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Patient Compass

In this issue: April 2018

Our quarterly magazine contains important updates on policies, topics of interest, as well as a summary of recent disciplinary findings.
Read the latest issue here.



Ensuring Safe Prescribing and Investigating Concerns

The CPSO recently released the results of our investigations into several physicians with potentially concerning opioid prescribing practices. When the investigations were launched in November 2016, many patients on opioid therapy feared physicians would stop prescribing opioids. We told patients and physicians that understanding and questioning prescribing practices is not intended to discourage appropriate opioid prescribing, and we stressed that it was our expectation that physicians who were the subject of an investigation would not suddenly cease prescribing to patients currently on opioid therapy as such an act would not be good medical care.

Our goal has always been to keep physicians in practice and to support education and continued prescribing under supervision. Eighty-one of the 84 investigations are now complete and the investigation outcomes demonstrate that wherever possible, we have chosen to support physician education: we took no action in 22 cases, provided advice to six and prescribed self-study for two. Forty-four physicians with identified learning needs will participate in education and practise under the guidance of a supervisor, while three physicians now have prescribing restrictions and another three are no longer practising. Only one physician was referred for a discipline hearing.

It’s important to remember that we have not asked physicians to stop prescribing opioids, but to prescribe responsibly and to stay in line with best practices. We have also told physicians that it is never appropriate to abandon a patient on long-term opioid therapy or to abruptly cut off or threaten to cut off a patient’s medication.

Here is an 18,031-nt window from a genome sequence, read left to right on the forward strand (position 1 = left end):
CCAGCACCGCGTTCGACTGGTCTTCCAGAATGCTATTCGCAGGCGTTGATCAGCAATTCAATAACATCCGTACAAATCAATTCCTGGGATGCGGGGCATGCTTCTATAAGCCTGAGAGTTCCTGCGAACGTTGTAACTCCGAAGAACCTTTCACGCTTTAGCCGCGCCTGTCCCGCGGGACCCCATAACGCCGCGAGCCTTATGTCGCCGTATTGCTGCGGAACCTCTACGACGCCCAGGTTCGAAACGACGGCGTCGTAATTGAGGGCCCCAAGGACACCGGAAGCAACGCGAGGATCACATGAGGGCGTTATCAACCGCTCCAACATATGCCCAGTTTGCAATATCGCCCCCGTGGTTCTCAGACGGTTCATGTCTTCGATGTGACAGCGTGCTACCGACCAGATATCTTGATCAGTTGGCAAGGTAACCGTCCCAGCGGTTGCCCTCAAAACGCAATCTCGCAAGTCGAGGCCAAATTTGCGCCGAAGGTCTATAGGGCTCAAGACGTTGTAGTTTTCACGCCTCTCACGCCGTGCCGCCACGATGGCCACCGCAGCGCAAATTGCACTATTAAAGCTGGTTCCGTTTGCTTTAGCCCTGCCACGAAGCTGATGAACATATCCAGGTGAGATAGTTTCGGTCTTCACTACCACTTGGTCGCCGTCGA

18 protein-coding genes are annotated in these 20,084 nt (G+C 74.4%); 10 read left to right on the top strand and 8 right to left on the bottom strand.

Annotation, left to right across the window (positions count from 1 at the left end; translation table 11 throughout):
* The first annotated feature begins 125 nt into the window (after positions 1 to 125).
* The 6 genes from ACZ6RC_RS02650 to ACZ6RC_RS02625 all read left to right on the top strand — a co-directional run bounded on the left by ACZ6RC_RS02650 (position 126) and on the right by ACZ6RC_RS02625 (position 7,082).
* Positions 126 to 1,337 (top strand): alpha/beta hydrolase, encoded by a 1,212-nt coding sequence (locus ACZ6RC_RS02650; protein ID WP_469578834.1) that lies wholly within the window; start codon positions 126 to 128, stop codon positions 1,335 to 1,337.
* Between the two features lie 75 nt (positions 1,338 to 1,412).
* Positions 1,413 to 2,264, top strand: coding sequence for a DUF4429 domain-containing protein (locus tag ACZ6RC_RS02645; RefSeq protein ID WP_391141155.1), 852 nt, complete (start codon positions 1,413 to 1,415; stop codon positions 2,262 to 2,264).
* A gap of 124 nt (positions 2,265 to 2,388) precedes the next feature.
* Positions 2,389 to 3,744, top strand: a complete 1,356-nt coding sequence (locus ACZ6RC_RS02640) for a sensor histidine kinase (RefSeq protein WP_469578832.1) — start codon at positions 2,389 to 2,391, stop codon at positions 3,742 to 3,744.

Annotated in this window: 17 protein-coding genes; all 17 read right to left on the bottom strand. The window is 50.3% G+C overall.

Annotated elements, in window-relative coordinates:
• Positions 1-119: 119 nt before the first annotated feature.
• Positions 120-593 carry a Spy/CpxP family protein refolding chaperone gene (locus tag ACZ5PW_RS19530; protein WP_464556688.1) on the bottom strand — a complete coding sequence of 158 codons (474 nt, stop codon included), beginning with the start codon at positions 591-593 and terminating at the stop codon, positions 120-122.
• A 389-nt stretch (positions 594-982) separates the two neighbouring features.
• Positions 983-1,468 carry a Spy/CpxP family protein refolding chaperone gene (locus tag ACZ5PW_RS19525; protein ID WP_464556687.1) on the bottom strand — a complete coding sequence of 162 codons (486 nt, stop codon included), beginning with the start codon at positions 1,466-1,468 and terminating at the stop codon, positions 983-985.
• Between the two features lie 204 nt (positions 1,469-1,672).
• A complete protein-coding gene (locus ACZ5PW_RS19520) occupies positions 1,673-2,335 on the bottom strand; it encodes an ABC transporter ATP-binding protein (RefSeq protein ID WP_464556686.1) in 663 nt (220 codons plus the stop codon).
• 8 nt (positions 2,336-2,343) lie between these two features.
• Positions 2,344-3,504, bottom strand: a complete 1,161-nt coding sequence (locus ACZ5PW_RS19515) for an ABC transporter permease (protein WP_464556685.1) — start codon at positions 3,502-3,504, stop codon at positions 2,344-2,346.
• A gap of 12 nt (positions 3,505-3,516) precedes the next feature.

For patients on opioid therapy, safely reducing long-term opioid medication, where clinically indicated, requires a thoughtful plan of care that is discussed between you and your doctor. If you have concerns about reducing your opioid medication, speak with your doctor, or contact the College’s Public Advisory Service at 1-800-268-7096 ext. 603.

You can also read our Message to Patients Living with Chronic Non-Cancer Pain and our FAQ for Patients which will give you and your family some useful guidance and advice regarding opioid therapy.

Know the Signs of Opioid Overdose: Get the overdose wallet card

What would you do if a friend or family member was in crisis due to an opioid overdose? Health Canada’s opioid overdose wallet card contains quick and useful information on how to spot an opioid overdose and what to do if you suspect an overdose. To help encourage people to call for help during an overdose, the card also includes information on the Good Samaritan Overdose Act, legislation that protects people who seek emergency help during an overdose situation from charges related to simple drug possession. You can order wallet cards and find other useful resources on the Government of Canada’s Opioid Toolkit webpage.

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Patient Notebook and Resources


Do You Know Your Health Care Rights?

When you visit a doctor you can count on safety, competency and ethics. Think of it like a set of rights that are upheld by the CPSO and entitles you to certain standards when meeting with your doctor. Here are nine ‘rights’ you should always expect:

  1. You have a choice: your doctor should explain treatment options and respect your decisions. You also have the freedom to seek other health services or second opinions.
  2. You’re in charge of your health: your doctor must have your informed consent before implementing any treatment. That means explaining the treatment, its benefits, risks and alternatives. And it’s up to you to agree to or to refuse what happens next.
  3. Get clarity: You should be able to ask your doctor anything about your health and get answers in plain language.
  4. Your information should stay confidential and private: It should be shared with other health professionals only for the purposes of providing care to you.
  5. Ethical lines shouldn’t be crossed: You doctor has a duty to put your needs and interests first. It’s up to physicians to maintain professional boundaries with patients and avoid anything that could cloud their judgment.
  6. Be open and honest: Many of your health issues are sensitive. You should be able to reveal anything, from sexual health and practices to mental health issues, without being judged.